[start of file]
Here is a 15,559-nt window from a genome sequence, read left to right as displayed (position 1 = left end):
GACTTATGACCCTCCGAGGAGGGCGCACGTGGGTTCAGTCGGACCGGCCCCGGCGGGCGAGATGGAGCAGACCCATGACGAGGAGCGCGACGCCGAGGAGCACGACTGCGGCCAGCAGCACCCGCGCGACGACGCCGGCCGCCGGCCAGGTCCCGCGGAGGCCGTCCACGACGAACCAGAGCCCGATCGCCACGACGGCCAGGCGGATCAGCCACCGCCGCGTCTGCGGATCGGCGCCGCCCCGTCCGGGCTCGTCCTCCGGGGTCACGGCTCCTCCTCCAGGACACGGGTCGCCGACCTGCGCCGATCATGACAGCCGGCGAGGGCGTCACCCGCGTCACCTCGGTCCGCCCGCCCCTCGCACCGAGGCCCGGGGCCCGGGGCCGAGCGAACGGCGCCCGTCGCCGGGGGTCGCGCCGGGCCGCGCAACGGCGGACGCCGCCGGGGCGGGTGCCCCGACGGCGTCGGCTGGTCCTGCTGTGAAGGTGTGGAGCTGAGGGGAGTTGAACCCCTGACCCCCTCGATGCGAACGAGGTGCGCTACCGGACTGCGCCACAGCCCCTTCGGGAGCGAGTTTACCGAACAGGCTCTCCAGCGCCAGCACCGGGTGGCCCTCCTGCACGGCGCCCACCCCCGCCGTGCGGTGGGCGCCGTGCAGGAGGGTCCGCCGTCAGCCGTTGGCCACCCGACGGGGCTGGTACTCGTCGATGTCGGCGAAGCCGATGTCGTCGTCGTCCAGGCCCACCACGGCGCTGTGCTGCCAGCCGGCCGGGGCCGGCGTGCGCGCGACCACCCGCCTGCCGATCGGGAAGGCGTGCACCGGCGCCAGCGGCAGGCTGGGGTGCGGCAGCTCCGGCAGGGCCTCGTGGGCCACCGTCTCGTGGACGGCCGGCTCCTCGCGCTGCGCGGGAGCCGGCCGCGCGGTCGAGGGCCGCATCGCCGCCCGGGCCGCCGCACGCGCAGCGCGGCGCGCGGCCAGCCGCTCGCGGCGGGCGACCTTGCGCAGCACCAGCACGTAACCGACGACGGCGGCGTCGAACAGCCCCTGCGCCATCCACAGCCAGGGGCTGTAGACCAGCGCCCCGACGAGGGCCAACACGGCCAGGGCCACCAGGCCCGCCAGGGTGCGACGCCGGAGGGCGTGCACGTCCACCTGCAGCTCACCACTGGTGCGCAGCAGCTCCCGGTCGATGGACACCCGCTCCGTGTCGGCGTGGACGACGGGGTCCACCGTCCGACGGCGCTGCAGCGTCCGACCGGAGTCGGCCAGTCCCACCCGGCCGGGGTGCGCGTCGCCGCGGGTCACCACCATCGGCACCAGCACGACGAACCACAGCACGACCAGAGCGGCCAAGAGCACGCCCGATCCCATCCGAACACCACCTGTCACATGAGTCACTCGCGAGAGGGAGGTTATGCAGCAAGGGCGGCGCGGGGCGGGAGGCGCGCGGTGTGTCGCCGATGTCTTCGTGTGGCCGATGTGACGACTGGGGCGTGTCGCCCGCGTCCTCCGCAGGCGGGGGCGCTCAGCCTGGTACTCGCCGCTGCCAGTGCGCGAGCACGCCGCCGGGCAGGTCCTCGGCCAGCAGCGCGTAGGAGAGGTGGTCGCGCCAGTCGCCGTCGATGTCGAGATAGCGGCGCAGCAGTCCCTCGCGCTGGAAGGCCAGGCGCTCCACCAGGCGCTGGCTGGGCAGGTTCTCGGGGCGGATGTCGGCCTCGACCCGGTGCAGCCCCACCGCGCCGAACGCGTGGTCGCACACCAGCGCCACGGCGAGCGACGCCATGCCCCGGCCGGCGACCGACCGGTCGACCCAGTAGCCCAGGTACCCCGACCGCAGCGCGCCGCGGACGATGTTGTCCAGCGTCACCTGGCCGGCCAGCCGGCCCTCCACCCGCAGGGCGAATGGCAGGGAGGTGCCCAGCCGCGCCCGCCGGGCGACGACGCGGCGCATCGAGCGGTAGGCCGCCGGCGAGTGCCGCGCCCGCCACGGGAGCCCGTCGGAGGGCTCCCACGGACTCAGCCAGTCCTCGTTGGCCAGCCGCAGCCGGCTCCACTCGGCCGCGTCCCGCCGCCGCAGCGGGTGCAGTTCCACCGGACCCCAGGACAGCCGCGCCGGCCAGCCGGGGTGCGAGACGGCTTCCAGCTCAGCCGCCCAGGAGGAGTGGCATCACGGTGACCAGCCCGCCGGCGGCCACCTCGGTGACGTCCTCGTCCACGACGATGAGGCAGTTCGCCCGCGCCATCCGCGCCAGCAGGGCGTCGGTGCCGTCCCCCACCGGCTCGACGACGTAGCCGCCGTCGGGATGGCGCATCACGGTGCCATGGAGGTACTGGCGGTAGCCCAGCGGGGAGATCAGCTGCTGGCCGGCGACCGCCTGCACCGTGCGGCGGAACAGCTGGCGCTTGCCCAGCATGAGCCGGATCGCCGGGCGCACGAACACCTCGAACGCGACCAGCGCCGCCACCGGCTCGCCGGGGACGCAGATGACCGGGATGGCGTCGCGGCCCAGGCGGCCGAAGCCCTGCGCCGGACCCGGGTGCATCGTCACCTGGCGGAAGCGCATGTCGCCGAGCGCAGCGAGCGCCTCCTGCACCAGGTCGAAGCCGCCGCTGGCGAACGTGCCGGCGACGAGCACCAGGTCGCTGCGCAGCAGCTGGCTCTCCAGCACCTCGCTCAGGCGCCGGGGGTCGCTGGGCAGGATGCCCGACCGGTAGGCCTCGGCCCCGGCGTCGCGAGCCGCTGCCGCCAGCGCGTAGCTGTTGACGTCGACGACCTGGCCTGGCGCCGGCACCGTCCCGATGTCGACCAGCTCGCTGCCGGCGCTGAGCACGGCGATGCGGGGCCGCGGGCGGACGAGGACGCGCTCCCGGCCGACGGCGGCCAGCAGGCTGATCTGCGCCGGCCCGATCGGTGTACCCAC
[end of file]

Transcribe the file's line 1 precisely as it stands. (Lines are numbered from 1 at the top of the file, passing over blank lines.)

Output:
Here is a 15,559-nt window from a genome sequence, read left to right as displayed (position 1 = left end):